CNOOC-Nexen Deal: Whither Blow the Winds of Canadian Nationalism?

CanadaEnergy, cc Flickr jasonwoodhead23, modified,

First came the spectacular failure of the Unocal takeover, then the long and agonizing death of the Rio Tinto bid, but you just can’t keep a good Chinese SOE down. Next up is Canada’s Nexen Inc, and the China National Offshore Oil Corporation (CNOOC) seems to have learned a good deal from its past failures, so much so that this deal will likely go through.

Large foreign takeovers involving strategic sectors will always evoke a heated response from democratic populations, particularly when the acquiring entity is owned by a foreign government. Thus, the debate that has already broken out in the Canadian media, the ‘is Canada really open for business?’ versus ‘we can’t just sell our birthright to a foreign government!’ should come as a surprise to no one.  This is the language that various actors will adopt in order to push their own political and economic goals, goals that are often completely unrelated to the matter at hand: whether or not the CNOOC is good for Canada.

In the case of the CNOOC-Nexen deal, there are several factors that point to the deal’s ultimate approval. First of all, there’s the structure and complexion of the deal itself. Unlike the failed hostile takeover of Potash Corp. by BHP Billiton in 2010, the CNOOC has laid the groundwork for a success bid by securing prior approval from the government of Alberta and the Nexen board.

This deal also fits in with Canada’s push to diversify its trade away from its conventional overreliance on the United States. As a result of the ongoing Keystone XL debacle, Ottawa has increasingly looked to Asian markets as a destination for Canadian energy supplies. In this light, the CNOOC-Nexen deal, like Petronas’ $5.5 billion takeover bid of British Columbia’s Progress Energy, fits into Ottawa’s plan perfectly. After all, there are only a handful of energy companies worldwide with the requisite capital and know-how to develop large scale reserves, and none of them are based in Canada.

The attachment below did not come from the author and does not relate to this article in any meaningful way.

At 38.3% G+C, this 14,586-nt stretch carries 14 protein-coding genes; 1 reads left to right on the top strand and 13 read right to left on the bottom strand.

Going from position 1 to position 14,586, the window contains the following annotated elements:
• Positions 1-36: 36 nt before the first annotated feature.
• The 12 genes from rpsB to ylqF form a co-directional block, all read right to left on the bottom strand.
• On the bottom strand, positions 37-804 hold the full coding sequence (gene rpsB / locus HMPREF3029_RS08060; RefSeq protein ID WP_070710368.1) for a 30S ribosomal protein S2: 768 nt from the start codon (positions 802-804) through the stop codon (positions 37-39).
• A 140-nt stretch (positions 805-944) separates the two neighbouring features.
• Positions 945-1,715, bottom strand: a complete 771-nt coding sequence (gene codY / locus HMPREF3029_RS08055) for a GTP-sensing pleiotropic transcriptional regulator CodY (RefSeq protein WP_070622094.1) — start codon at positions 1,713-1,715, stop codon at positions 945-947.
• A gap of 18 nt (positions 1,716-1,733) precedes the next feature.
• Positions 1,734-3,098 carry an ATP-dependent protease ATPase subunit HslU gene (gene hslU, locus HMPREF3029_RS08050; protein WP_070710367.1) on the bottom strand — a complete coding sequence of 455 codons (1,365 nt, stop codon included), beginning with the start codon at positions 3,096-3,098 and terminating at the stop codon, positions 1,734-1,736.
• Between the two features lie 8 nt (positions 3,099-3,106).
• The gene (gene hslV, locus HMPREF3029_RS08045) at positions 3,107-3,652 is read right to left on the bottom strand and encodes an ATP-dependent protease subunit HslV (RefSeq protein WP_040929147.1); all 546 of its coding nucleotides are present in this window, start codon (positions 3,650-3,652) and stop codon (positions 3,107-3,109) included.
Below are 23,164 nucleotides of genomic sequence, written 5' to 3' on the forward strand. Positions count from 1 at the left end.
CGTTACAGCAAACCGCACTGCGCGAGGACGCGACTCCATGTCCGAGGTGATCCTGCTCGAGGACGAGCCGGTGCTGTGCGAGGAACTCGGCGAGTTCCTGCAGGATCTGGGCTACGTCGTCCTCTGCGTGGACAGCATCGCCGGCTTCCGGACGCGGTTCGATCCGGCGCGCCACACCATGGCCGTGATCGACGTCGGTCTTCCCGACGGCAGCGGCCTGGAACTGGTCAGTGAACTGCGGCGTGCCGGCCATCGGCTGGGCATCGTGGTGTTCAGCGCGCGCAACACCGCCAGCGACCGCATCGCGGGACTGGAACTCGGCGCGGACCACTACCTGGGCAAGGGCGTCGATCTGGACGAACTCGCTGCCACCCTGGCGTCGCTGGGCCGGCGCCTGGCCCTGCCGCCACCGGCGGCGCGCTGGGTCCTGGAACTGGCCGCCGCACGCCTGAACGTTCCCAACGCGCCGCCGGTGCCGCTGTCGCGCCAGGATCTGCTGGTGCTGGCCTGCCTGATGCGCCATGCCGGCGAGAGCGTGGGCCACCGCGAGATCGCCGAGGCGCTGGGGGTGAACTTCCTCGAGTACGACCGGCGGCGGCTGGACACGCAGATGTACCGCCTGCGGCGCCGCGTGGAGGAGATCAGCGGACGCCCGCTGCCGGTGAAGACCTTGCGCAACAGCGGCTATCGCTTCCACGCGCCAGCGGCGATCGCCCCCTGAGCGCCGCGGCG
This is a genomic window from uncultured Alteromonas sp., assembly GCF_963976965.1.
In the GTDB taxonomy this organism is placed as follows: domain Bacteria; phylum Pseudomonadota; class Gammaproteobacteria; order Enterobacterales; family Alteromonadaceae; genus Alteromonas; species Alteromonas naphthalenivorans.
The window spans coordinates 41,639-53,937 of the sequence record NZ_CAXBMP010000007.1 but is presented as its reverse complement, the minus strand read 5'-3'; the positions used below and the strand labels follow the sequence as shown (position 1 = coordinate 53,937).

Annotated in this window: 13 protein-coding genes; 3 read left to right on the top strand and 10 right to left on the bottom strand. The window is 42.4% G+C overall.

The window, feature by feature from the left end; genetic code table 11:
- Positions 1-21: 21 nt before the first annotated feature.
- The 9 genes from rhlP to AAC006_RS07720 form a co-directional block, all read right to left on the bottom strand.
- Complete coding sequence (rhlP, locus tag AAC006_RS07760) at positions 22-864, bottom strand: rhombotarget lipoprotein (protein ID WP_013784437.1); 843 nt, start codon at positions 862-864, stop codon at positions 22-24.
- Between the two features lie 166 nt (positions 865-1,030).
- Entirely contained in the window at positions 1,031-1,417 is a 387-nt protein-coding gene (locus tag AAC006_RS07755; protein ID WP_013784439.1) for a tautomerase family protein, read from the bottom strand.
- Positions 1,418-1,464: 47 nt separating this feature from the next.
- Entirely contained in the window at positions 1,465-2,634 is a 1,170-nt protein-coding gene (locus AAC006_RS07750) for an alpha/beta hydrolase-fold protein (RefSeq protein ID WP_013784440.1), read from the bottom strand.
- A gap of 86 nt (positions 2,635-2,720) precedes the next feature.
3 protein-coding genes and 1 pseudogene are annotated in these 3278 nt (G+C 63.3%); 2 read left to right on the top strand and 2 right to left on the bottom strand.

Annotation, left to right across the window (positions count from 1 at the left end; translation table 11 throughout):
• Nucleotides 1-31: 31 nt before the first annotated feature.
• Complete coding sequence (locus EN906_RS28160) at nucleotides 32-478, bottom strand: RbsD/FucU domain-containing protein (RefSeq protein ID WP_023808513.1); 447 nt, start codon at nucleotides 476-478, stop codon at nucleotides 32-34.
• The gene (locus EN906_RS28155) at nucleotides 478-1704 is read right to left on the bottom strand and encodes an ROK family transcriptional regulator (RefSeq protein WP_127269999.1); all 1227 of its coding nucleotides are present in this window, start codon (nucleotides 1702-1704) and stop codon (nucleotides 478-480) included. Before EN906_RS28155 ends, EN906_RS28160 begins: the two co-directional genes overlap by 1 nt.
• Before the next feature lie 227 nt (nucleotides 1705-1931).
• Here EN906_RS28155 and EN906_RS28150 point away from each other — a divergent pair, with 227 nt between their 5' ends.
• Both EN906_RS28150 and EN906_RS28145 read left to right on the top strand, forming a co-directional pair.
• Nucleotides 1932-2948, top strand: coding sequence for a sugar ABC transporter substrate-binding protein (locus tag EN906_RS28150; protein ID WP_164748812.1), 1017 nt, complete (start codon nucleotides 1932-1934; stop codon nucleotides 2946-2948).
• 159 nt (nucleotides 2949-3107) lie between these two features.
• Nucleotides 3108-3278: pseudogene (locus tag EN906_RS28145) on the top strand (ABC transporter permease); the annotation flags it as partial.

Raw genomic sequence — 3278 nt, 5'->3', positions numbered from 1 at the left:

But there will still be fierce opposition to this deal in Canada. Foreign ownership of Canadian resources is a political flashpoint, and the deal has already suffered a PR defeat from ongoing investigations in both the US and Canada that point to large-scale insider trading leading up to the announcement of the deal.

There’s also the question of reciprocity in the Chinese market. Canadians, much like their neighbour to the south, bristle at the fact that Chinese companies receive better treatment in Canada than Canadians do in China. The market access equation remains clearly weighted in favor of China, and early blowback in the Canadian media has tended to focus on this lack of reciprocity for Canadian companies. It is, after all, hard for even the most devoted FDI zealots to argue their way around the fact that if the positions were reversed, a Canadian SOE would have to content itself with a maximum ownership stake of 10 percent being that energy has been classified as a ‘key sector’ by the Chinese government (along with agriculture, chemicals, insurance, securities, telecommunications, and believe it or not, express delivery as well).

Rational arguments and nationalist angst won’t be enough to scuttle the deal however because it fits in too perfectly with the Harper government’s macroeconomic strategy. And with three years to go until the next federal election, the government doesn’t need to go conflating its own survival with a transitory swelling of Canadian nationalist sentiment. That is, unless the sentiment were to build into a rage.

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